The Opposition Liberty Party (LP) is demanding that the just ended election be rerun claiming that massive fraud and irregularities are to blame for preliminary results indicating that the LP performed poorly.
With 95.6 percent of the polling stations already counted, the LP standard bearer, Charles Walker Brumskine, has obtained a total vote count of 144, 353, representing 9.8 percent.
This result puts the LP flag bearer far behind a potential runoff between George Weah of the Coalition for Democratic Change (CDC) and governing Unity Party (UP) of Vice President Joseph N. Boakai.
As of today, the CDC has obtained 572,374 votes totaling 39.0 percent, followed by the UP with 427, 544 votes representing 29.1 percent, far outdistancing the LP’s 9.8 percent.
Brumskine said that the elections were faced with “serious gross irregularities and fraud that undercut the integrity of the process as well as denying voters their constitutional rights to vote.”
He added: “The preliminary results released by authorities of the National Elections Commissions (NEC) are not valid, because we at the LP have evidence to prove our case.”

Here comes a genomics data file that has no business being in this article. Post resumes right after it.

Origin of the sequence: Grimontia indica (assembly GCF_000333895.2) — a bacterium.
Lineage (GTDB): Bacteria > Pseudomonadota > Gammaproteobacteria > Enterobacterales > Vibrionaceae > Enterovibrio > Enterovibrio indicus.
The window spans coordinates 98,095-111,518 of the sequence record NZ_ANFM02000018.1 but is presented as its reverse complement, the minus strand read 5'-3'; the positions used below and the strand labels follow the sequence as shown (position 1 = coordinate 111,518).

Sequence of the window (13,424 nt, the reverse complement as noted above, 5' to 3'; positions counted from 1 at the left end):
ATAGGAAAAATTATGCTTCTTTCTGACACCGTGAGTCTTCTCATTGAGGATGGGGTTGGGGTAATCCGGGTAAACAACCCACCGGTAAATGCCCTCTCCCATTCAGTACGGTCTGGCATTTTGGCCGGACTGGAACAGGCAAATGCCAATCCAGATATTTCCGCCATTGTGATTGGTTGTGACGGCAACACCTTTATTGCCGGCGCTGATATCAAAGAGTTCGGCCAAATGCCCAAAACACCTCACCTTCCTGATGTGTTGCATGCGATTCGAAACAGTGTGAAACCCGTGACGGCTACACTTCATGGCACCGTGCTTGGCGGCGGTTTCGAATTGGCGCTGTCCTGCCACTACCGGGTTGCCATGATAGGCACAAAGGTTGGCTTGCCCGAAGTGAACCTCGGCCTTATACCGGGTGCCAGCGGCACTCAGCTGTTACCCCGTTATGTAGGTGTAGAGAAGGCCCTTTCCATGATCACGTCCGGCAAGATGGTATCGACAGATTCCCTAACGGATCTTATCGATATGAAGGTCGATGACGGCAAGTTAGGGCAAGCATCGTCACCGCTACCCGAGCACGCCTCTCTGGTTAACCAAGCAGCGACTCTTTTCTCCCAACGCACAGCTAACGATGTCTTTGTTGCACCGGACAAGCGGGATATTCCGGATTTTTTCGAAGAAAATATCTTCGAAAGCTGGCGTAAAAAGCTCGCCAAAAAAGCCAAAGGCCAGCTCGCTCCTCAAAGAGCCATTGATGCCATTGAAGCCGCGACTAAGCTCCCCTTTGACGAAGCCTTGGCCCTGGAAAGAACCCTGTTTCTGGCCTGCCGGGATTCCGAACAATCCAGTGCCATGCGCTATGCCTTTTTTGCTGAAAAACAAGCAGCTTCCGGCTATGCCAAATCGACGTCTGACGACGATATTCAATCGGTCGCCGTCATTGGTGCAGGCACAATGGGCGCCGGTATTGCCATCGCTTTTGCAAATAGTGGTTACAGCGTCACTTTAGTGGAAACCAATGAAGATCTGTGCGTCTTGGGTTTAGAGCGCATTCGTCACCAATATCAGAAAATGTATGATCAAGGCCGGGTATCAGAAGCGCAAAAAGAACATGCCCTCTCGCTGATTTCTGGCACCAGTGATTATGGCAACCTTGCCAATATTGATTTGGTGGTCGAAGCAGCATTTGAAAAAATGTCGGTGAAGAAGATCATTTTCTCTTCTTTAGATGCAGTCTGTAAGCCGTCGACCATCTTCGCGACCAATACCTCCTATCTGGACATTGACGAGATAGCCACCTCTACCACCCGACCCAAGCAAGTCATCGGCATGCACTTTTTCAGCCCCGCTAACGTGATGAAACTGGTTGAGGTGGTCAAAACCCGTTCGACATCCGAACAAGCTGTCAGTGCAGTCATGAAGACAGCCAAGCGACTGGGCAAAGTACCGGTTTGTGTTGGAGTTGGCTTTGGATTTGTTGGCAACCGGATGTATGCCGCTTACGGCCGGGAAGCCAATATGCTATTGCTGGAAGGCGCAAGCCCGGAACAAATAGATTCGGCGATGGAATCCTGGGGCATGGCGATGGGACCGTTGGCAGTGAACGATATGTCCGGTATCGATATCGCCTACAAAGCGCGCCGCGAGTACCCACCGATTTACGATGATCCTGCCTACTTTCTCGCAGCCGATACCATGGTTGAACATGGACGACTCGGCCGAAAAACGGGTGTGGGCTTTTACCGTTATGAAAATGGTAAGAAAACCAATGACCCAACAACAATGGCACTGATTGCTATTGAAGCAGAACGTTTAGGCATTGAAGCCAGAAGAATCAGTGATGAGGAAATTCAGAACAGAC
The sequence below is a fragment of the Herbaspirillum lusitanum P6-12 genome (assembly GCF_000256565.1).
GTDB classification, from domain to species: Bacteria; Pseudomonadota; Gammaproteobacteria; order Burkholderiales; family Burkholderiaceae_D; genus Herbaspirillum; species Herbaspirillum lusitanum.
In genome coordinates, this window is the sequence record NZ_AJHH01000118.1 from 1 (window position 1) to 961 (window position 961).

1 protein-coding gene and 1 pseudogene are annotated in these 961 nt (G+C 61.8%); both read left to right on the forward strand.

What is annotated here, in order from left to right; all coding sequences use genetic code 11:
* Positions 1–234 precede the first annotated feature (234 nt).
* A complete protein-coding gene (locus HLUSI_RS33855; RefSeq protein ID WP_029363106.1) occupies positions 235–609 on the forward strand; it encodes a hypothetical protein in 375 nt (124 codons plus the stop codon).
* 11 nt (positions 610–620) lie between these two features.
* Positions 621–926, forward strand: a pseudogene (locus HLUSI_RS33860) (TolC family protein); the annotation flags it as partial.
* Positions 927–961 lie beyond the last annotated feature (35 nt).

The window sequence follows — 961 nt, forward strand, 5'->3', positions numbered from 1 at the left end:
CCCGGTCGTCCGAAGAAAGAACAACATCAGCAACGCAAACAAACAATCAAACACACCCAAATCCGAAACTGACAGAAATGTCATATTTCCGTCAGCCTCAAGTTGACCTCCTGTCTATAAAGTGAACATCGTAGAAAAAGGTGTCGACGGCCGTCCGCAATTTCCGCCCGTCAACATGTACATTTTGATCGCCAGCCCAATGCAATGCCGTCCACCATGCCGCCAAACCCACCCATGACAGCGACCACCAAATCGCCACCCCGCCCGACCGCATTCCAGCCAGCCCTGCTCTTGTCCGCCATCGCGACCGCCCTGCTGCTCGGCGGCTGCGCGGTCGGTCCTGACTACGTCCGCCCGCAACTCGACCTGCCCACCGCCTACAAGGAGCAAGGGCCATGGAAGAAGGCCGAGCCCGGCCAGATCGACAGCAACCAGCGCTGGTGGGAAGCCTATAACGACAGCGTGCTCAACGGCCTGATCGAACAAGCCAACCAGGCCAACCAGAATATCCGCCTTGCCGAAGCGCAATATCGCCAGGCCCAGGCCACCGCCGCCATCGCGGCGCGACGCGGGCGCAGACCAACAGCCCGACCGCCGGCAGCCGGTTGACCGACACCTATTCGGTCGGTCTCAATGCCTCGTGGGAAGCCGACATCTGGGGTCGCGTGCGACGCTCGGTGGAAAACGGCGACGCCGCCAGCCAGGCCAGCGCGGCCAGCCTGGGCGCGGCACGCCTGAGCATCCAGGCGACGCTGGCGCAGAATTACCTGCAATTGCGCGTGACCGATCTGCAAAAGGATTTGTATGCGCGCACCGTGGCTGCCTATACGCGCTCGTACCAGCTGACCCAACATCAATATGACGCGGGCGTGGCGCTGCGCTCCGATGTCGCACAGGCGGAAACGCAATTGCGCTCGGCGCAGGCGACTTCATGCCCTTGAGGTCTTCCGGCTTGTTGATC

Brumskine said that their evidences range from the stuffing of ballot boxes with marked ballot papers for another party than the LP in Nimba County by a NEC presiding officer; the late opening of polls at some centers; and the omission of names and photographs from the voters’ roll.
“So many Liberians were deprived of their constitutional right to vote. We will, therefore, be requesting a re-run of the elections. The October 10 elections did not pass the minimum standards required for free, fair and transparent elections and Liberia deserves a valid, transparent election,” Brumskine alleged.
Henry Flomo, NEC communications director, has meanwhile refuted the LP’s claimed that the October 10 election was marred by fraud.
“Although the NEC has not received any complaint from the LP, but as far I am concerned, the just ended election was free, fair and transparent,” he said.
Meanwhile, international and local observers admitted that there were some challenges and irregularities during the process.
Samantha Smoot, National Democratic Institute (NDI) Mission Director, said the mission observed that the transfer of materials from voting precincts to magistrate offices was not done according to procedures or in a secure manner in some locations.
Madam Smoot added: “In some places, materials were taken and stored at magistrate warehouses overnight, and then intake processes were begun at the tallying centers on the morning of October 11.”
In other cases, she said “materials were transferred to the magistrate offices in the morning. The chain of custody for material between voting precincts and magistrate offices was often not monitored by observers and party agents.”